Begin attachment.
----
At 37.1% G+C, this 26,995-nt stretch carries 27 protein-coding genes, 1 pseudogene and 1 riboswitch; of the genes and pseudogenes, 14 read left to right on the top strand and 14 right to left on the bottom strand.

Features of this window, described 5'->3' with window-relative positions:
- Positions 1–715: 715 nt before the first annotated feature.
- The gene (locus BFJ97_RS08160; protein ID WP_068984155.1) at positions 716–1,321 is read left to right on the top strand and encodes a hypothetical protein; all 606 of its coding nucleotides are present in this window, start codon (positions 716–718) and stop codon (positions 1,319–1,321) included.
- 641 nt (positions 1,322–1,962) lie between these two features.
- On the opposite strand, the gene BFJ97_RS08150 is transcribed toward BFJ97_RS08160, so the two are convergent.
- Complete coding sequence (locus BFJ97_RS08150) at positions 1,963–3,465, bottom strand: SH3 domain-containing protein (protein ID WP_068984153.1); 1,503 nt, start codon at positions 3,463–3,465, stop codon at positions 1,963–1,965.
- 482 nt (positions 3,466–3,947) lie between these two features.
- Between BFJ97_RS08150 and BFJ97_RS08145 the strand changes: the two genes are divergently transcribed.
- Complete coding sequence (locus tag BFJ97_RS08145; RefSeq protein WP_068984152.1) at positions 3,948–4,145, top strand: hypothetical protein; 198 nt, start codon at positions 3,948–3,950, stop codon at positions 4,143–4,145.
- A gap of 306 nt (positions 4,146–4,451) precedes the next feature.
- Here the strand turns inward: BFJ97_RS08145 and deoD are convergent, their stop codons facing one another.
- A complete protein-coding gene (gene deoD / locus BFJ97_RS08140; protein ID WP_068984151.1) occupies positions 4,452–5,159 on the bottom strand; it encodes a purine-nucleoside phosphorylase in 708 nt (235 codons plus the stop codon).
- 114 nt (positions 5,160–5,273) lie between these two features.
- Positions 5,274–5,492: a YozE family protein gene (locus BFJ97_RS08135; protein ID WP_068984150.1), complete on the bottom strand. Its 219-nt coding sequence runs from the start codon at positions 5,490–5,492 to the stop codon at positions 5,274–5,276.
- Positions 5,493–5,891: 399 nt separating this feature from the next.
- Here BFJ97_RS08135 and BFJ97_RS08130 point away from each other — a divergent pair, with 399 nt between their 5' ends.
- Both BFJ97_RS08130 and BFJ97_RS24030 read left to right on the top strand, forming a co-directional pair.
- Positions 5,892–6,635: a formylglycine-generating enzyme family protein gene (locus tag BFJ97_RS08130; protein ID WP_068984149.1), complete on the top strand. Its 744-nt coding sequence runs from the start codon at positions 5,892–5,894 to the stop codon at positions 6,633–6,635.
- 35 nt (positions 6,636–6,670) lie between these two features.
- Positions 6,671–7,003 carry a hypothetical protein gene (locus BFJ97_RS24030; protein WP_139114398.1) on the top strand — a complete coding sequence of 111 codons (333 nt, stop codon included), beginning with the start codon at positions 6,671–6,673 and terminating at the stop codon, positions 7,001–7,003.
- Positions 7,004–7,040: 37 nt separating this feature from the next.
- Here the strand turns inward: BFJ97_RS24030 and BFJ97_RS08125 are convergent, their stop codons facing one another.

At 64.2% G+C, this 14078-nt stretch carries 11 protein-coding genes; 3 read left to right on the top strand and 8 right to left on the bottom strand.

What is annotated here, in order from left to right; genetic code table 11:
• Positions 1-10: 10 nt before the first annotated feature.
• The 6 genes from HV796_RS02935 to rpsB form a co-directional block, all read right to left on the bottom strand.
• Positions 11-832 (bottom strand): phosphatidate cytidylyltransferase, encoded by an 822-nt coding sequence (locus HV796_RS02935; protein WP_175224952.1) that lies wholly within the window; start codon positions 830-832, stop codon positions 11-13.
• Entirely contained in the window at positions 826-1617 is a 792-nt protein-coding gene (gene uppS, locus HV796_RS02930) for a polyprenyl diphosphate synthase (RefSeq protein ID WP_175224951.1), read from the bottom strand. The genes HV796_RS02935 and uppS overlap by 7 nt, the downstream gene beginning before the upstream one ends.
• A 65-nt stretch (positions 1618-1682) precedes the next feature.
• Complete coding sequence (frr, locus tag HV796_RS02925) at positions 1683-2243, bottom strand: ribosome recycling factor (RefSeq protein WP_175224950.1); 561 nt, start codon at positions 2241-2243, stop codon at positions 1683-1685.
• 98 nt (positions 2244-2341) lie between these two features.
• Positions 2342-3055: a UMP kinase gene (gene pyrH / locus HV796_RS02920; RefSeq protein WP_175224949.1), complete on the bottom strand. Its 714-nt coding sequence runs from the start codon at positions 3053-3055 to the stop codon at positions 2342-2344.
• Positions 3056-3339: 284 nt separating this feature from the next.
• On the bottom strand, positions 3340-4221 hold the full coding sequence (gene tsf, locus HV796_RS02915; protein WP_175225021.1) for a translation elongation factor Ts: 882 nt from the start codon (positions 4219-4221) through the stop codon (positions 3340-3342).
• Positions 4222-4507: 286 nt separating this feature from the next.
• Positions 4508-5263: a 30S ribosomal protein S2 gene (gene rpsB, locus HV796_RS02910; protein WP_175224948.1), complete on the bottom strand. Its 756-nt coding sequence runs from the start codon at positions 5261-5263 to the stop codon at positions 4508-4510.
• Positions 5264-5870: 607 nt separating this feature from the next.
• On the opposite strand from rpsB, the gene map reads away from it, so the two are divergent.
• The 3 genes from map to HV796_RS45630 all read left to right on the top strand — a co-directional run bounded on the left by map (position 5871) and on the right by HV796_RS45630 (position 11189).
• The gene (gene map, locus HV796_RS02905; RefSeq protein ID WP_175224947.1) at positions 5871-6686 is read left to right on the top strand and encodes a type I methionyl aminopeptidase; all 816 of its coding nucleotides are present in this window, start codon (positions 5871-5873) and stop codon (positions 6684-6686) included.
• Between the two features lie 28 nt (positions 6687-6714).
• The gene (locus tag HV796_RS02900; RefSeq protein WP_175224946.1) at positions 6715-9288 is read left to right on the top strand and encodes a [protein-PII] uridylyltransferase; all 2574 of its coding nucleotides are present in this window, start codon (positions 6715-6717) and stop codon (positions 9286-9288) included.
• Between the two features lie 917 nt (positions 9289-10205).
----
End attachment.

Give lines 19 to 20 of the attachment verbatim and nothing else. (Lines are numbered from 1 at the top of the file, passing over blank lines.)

- Positions 5,892–6,635: a formylglycine-generating enzyme family protein gene (locus tag BFJ97_RS08130; protein ID WP_068984149.1), complete on the top strand. Its 744-nt coding sequence runs from the start codon at positions 5,892–5,894 to the stop codon at positions 6,633–6,635.
- 35 nt (positions 6,636–6,670) lie between these two features.